Whether you are storing wine for personal use, for ageing, or you’re investing in your collection, you need to know how to store your wine correctly.
There are numerous factors that you should consider when storing your wine, and sunlight is an important one.
But how exactly does sunlight affect wine? Why should you keep wine away from sunlight? And what else should you consider when storing wine? Read on to find out.
Why Should You Keep Wine Away From Sunlight?
One of the most important things that you should consider when storing your wine collection is sunlight - specifically UV rays.
UV light can have a negative impact on the taste, smell, and appearance of the wine - causing what’s known in the wine world as light strike.
This is because the ageing process speeds up once exposed to high volumes of sunlight, causing unwanted chemical reactions.
The ultraviolet rays affect the wine’s naturally occurring riboflavin and pantothenic acid, causing unwanted reactions with the amino acids in the wine.
This results in the release of sulphur, which is part of the reason for the unpleasant taste and aroma of wine after sunlight exposure.
The triggered chemical reactions can ruin the natural flavours in the body of the wine, as well as the aromas that come with it. This can result in an unpleasant acidic or bitter taste.
When storing your wine, be sure to choose a space that’s dark and out of the way of direct sunlight.
If you decide to choose lighting in your wine storage space, ensure that they aren’t incandescent, as this can have a similar effect as sunlight.
To avoid this, ensure that all lightbulbs used in your storage space feature UV-protective coating.
This will help to prevent any premature ageing of your wine, allowing your wine to retain its freshness and quality.
However, if the wine cooler has a glass door, you should always ensure that the glass door is UV-treated so no UV rays can harm your collection.
If you don’t have a wine fridge and aren’t interested in purchasing one, your best bet is to store your wine in a cool and dark environment where no sunlight can reach it.
Whether it be the back of a cupboard or in a basement, your wine should always be kept away from direct sunlight.
Many wine bottles have a dark green tint, which offers some UV protection. However, it’s still best to store your wine in dark spaces, even if the bottle itself is dark.
It’s typically bottles of red wine that have a dark tint to it - as red wines tend to be more full-bodied and feature more complex flavours and aromas.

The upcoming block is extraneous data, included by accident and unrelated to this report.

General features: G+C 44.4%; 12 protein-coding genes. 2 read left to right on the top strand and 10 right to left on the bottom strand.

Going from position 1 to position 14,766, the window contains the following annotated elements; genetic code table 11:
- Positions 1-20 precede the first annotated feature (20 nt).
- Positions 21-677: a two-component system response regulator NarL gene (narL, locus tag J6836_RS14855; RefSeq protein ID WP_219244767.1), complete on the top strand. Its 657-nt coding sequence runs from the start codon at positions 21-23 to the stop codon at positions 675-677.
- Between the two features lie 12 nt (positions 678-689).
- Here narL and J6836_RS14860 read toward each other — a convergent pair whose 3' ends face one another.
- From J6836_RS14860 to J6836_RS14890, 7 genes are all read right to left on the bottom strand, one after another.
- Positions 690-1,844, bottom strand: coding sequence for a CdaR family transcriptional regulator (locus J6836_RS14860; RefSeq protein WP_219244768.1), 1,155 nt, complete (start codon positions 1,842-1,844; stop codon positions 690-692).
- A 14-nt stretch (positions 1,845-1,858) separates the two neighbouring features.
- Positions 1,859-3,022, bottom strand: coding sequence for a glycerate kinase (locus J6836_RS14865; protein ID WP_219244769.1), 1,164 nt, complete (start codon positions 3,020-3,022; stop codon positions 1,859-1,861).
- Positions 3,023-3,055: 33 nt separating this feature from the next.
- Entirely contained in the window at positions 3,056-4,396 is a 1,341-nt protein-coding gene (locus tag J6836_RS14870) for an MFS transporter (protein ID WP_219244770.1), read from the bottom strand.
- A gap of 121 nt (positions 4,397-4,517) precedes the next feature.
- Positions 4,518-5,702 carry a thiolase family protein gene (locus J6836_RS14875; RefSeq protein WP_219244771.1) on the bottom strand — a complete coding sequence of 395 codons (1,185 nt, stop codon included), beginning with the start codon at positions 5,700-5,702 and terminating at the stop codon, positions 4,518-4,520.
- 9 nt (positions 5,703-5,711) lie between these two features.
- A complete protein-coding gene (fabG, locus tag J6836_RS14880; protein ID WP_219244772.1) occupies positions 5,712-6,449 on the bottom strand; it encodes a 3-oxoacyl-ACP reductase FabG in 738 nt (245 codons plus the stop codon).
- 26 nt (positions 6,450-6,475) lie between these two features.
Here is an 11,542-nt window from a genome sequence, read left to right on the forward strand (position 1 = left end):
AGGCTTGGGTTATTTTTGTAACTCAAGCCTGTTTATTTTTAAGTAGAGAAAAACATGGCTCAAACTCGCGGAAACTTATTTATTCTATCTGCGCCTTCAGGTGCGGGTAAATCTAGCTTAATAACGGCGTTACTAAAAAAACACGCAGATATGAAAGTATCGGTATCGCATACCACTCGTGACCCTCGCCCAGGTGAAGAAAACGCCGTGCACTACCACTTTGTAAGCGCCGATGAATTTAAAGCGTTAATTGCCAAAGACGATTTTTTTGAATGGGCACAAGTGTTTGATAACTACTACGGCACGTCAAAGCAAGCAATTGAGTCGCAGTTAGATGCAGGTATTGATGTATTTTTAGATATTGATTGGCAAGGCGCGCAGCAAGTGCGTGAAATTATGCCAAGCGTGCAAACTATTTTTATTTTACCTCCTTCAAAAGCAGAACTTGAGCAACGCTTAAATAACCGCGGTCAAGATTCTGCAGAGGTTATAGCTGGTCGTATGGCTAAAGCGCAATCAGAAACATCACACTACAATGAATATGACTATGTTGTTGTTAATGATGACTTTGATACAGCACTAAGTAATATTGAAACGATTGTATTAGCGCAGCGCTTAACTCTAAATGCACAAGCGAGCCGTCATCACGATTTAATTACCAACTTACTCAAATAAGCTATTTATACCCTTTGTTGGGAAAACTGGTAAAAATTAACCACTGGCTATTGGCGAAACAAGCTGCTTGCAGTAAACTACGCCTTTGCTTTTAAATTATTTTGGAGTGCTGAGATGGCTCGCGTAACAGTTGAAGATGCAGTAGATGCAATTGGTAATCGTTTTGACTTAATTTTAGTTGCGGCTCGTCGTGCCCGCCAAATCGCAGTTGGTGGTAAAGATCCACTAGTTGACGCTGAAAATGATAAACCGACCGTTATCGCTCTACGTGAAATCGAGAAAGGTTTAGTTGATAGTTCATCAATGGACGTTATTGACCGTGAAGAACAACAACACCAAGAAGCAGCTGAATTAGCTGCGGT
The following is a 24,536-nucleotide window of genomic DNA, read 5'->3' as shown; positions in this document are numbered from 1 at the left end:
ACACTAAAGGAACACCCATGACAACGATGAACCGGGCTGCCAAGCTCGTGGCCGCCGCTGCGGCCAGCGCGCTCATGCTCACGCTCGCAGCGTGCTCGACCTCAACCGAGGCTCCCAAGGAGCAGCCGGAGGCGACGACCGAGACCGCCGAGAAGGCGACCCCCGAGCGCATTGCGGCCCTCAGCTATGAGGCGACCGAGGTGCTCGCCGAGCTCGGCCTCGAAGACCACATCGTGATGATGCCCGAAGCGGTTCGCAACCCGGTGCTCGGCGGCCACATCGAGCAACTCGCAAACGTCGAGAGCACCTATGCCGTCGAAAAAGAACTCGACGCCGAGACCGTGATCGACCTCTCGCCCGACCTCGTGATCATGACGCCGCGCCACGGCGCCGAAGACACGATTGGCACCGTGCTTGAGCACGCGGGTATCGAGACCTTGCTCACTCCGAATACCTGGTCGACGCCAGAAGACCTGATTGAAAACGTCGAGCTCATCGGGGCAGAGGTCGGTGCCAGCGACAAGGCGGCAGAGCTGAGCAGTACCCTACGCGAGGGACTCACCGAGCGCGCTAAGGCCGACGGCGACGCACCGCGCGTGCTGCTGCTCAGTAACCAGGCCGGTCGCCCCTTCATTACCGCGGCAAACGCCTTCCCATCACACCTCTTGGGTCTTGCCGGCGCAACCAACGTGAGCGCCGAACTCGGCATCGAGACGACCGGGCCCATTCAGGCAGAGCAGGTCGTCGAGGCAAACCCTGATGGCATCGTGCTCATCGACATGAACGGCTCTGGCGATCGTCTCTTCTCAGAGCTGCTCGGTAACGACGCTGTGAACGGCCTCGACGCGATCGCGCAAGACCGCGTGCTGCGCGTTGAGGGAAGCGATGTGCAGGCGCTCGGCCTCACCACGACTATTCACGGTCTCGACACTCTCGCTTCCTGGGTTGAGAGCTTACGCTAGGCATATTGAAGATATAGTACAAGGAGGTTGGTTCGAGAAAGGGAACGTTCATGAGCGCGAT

White wine, sparkling wine, and rosé usually come in clear glass bottles - so be sure to store these away from sunlight.
In clear bottles, it takes just three hours of sun exposure to cause damage to the wine.
However, green bottles offer much more protection - taking around 18 hours for the wine to become damaged when exposed to UV light.
What Else Should You Consider When Storing Wine?
Despite being highly important, sunlight isn’t the only thing that you need to consider when storing your wine.
There are many things that can affect wine and how well wine ages during storage - and aside from sunlight, the main factors are temperature, humidity, and movement.
For tips on where to store your wine cooler, click here.
One of the most important things that you should take into account in your wine storage efforts is temperature.
Despite being the most obvious factor, many people will still store their wine at warm temperatures.
Avoid storing your wine next to heated appliances such as ovens or microwaves, and try to use a thermometer to ensure that the temperature is correct.
A wine cooler is often the best choice for storing your wine, as it keeps your wine at a steady temperature and considers other wine storage factors.
Wine is best stored at between 11ºC and 14ºC. Storing your wine in temperatures above 15ºC can be harmful to your wine, as it can speed up the ageing process causing unwanted chemical reactions.
This ultimately affects the freshness of the wine, the taste, and the aromas - leaving an unpleasant sour taste. Especially if you’re ageing your wine, you don’t want your wine’s complex flavour profiles to deteriorate.
If you store your wine at temperatures too high, then your wine may develop an irreversible cooked taste, overpowering its natural flavours and aromas.
Although wine is best stored at cool temperatures, it’s important that you don’t accidentally freeze your wine.
This can not only damage the flavours of the wine, but damage the bottle and the cork.
When a cork freezes, it may push out of the bottle - leaving the contents exposed to oxygen, which is a wine killer.
Another important thing to consider when storing your wine is humidity. The optimal humidity levels for wine storage falls between 55% and 75%.
Humidity levels above 75% can damage the bottle and labels - mould loves humidity, and may grow on the bottle.
High humidity levels can also cause the label to peel off, which is any wine collectors or investors nightmare.
Storing your wine in the right humidity levels is important - your collection needs a little humidity to keep the cork moist and steady in the bottleneck.
If the humidity levels drop below 50%, the cork may slip and expose the wine to oxygen.
If you’re unsure how to check humidity levels, either purchase a wine cooler that regulates humidity or purchase a humidifier for a larger wine storage space.
Movement is something that you should also consider when storing your wine collection.
Excessive movements or vibrations can affect the ageing process of a wine, resulting in bitter tastes and unpleasant aromas.
Especially with aged wine, avoid sharp or unnecessary movements when handling your wine, as it can damage the flavour profile.
Movement can prevent sediment from settling where they should, so ensure that you handle your wine carefully and your storage space doesn’t have vibrations.